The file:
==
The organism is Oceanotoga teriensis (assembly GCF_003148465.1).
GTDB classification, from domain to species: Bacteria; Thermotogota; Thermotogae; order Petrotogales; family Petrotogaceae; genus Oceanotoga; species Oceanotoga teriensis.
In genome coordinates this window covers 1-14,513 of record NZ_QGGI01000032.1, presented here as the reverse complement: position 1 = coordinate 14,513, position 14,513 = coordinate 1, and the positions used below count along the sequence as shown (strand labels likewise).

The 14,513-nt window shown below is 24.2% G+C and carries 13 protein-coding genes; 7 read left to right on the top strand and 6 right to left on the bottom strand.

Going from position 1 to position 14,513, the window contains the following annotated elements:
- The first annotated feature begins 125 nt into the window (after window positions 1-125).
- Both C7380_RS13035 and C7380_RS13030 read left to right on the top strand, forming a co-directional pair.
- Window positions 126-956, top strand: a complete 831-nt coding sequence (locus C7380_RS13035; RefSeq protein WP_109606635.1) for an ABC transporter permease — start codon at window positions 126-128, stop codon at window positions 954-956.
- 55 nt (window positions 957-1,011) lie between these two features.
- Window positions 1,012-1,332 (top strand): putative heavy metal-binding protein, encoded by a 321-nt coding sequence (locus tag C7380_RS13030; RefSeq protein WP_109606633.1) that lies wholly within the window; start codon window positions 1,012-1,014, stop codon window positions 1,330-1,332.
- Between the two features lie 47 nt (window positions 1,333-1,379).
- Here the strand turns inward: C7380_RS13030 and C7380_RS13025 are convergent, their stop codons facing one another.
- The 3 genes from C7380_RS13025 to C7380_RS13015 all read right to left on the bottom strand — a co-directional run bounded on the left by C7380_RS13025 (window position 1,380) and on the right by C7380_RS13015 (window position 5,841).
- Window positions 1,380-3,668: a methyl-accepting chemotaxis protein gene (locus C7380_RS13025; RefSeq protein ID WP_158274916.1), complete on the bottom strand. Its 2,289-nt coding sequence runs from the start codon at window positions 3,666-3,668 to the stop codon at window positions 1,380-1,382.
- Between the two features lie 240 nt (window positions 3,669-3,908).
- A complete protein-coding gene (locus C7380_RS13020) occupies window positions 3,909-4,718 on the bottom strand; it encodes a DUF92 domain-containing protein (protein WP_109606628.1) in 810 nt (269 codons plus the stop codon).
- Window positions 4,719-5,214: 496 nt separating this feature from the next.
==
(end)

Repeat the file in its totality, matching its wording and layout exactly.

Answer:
The organism is Oceanotoga teriensis (assembly GCF_003148465.1).
GTDB classification, from domain to species: Bacteria; Thermotogota; Thermotogae; order Petrotogales; family Petrotogaceae; genus Oceanotoga; species Oceanotoga teriensis.
In genome coordinates this window covers 1-14,513 of record NZ_QGGI01000032.1, presented here as the reverse complement: position 1 = coordinate 14,513, position 14,513 = coordinate 1, and the positions used below count along the sequence as shown (strand labels likewise).

The 14,513-nt window shown below is 24.2% G+C and carries 13 protein-coding genes; 7 read left to right on the top strand and 6 right to left on the bottom strand.

Going from position 1 to position 14,513, the window contains the following annotated elements:
- The first annotated feature begins 125 nt into the window (after window positions 1-125).
- Both C7380_RS13035 and C7380_RS13030 read left to right on the top strand, forming a co-directional pair.
- Window positions 126-956, top strand: a complete 831-nt coding sequence (locus C7380_RS13035; RefSeq protein WP_109606635.1) for an ABC transporter permease — start codon at window positions 126-128, stop codon at window positions 954-956.
- 55 nt (window positions 957-1,011) lie between these two features.
- Window positions 1,012-1,332 (top strand): putative heavy metal-binding protein, encoded by a 321-nt coding sequence (locus tag C7380_RS13030; RefSeq protein WP_109606633.1) that lies wholly within the window; start codon window positions 1,012-1,014, stop codon window positions 1,330-1,332.
- Between the two features lie 47 nt (window positions 1,333-1,379).
- Here the strand turns inward: C7380_RS13030 and C7380_RS13025 are convergent, their stop codons facing one another.
- The 3 genes from C7380_RS13025 to C7380_RS13015 all read right to left on the bottom strand — a co-directional run bounded on the left by C7380_RS13025 (window position 1,380) and on the right by C7380_RS13015 (window position 5,841).
- Window positions 1,380-3,668: a methyl-accepting chemotaxis protein gene (locus C7380_RS13025; RefSeq protein ID WP_158274916.1), complete on the bottom strand. Its 2,289-nt coding sequence runs from the start codon at window positions 3,666-3,668 to the stop codon at window positions 1,380-1,382.
- Between the two features lie 240 nt (window positions 3,669-3,908).
- A complete protein-coding gene (locus C7380_RS13020) occupies window positions 3,909-4,718 on the bottom strand; it encodes a DUF92 domain-containing protein (protein WP_109606628.1) in 810 nt (269 codons plus the stop codon).
- Window positions 4,719-5,214: 496 nt separating this feature from the next.